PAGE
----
Hand Hygiene Practices

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Introduction

Hand hygiene is the most important intervention in the prevention of cross-infection in healthcare setting (Ward, 2003), and great emphasis has been placed on ways to improve hand hygiene compliance by health care workers (HCWs). Despite increasing evidence that patients’ flora and the hospital environment are the primary source of many infections, little effort has been directed toward involving patients in their own hand hygiene. The role of the patient in ensuring those in charge of their care are often described in terms of being an advocate in practicing good hand hygiene. Patient hand hygiene practices have been overlooked in infection prevention within the hospital settings. Once haemodialysis patient is in the hospital
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Some patient does wash their hands but not following the proper hand washing technique which is visible on top of the basin/sink. Some patient after washing their hand do collect and prepare their pre and post haemodialysis stuff like dressing pack, syringe, sterile saline, gauze, tape, needles and others and after that they forgot to wash their hands prior to connection to the dialysis machine. Others are very good and adherent to infection control but there are also patients that wash their hands but did not observe the proper technique of hand washing. This quality control improvement aimed to evaluate hand-washing performance of haemodialysis patients and to determine if this could be improved by education and…show more content…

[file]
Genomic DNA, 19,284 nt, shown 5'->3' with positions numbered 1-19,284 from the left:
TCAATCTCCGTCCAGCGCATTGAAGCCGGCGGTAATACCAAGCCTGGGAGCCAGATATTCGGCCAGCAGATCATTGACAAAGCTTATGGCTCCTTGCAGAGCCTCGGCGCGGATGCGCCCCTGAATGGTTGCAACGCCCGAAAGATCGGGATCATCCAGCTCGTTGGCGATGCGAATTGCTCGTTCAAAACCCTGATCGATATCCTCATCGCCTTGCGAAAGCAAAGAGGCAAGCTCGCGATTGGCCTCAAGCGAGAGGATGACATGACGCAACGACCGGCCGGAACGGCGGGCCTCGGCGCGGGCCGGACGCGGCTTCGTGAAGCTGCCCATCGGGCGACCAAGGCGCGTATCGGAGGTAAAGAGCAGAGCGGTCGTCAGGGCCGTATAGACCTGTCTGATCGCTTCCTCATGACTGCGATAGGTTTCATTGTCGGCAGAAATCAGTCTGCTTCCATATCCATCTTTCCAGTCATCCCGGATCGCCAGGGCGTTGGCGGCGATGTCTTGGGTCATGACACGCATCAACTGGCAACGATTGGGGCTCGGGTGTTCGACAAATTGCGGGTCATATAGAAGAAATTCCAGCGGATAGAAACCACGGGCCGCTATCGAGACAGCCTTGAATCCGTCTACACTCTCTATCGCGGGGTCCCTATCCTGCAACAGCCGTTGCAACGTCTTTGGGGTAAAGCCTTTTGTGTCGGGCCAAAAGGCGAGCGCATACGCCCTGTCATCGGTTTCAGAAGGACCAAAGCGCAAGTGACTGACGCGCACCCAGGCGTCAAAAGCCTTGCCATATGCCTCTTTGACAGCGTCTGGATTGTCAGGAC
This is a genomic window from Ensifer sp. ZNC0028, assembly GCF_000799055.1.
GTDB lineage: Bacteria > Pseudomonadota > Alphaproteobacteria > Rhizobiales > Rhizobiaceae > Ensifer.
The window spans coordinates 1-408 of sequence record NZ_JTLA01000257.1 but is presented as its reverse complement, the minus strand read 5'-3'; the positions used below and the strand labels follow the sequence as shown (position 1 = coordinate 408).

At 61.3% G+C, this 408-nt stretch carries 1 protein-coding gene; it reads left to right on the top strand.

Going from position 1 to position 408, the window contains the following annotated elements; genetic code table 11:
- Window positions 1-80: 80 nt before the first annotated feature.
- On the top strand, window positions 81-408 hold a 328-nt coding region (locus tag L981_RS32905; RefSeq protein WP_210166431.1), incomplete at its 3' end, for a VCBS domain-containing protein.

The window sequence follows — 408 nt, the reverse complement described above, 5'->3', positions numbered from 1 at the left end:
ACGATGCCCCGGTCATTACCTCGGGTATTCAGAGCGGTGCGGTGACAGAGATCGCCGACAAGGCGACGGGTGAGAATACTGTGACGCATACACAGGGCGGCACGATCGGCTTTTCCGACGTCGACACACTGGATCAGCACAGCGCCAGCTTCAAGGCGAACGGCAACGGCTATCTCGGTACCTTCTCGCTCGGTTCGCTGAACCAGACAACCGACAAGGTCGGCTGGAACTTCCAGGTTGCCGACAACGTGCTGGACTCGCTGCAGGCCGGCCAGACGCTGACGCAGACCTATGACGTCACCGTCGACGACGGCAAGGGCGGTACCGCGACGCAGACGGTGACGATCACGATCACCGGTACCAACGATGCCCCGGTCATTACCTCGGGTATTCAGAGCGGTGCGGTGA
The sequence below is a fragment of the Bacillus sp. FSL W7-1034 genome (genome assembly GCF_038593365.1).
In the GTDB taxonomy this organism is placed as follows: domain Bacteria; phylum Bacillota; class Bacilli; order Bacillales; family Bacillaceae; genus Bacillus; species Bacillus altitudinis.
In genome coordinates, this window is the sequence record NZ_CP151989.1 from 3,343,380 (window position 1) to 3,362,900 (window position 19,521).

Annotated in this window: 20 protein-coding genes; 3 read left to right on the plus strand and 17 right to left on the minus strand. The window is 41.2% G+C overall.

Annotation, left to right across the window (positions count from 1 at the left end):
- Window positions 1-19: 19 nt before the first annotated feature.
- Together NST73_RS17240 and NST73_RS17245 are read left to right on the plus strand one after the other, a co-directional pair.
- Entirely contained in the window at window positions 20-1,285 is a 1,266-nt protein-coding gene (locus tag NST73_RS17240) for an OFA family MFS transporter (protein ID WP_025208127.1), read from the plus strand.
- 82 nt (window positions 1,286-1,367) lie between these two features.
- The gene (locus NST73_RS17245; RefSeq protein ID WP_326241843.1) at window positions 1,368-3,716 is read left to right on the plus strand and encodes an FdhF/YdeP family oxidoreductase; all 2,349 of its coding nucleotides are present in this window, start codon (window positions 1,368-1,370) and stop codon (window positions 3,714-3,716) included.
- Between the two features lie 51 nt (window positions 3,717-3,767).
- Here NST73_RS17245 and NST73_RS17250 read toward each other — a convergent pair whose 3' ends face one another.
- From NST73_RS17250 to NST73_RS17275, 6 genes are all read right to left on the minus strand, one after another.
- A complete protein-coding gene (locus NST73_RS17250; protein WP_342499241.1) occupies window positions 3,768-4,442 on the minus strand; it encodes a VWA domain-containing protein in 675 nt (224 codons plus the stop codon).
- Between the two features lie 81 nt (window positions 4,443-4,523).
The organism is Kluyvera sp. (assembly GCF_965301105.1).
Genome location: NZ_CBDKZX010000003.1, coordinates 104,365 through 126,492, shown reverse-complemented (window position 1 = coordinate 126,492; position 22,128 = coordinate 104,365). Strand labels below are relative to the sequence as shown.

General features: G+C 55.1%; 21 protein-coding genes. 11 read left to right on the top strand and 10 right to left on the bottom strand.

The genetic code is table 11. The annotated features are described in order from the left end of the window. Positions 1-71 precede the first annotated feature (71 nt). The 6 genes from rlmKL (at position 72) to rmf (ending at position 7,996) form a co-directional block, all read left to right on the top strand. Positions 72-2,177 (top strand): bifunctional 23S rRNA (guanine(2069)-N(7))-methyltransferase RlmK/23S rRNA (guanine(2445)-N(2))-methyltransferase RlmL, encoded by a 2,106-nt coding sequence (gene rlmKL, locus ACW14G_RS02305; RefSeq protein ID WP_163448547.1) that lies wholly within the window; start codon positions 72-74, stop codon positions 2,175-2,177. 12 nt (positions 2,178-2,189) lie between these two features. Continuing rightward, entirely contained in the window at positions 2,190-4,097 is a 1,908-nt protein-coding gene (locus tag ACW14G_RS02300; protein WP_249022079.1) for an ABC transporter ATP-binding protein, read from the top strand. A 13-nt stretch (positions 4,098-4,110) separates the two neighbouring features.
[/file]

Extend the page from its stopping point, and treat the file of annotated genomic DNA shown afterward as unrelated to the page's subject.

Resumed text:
The main repercussions of poor hand hygiene adherence are MRSA, sepsis and hepatitis B virus (HBV) and hepatitis C virus (HCV) infections. Repercussions from the Lack of Hand Hygiene Patients with end-stage renal disease (ESRD) that require haemodialysis are at extremely high risk of Staphylococcus Aureus bacteraemia (Safdar, 2005). In the area of haemodialysis (HD) paying attention to hand hygiene and asepsis is especially important since there is an open access to the blood circulatory system. Study findings highlight that 3 of every 10 patients undergoing HD who develop Staphylococcus Aureus bacteraemia will also suffer further complications (Engemann et al., 2005). Staphylococcus Aureus bacteria are easily transmitted from patient to patient on the hands of health care providers and the patients themselves. In addition to the substantial morbidity and mortality associated with Staphylococcus Aureus infection, the economic cost of Staphylococcus Aureus bacteraemia in this population is striking. (Engemann et al., 2005) According to Nissenson (2005) patients with end-stage renal disease and septicaemia caused by Staphylococcus Aureus had costly and lengthy hospitalisations, which frequently were associated with clinically and economically important complications, including hospital

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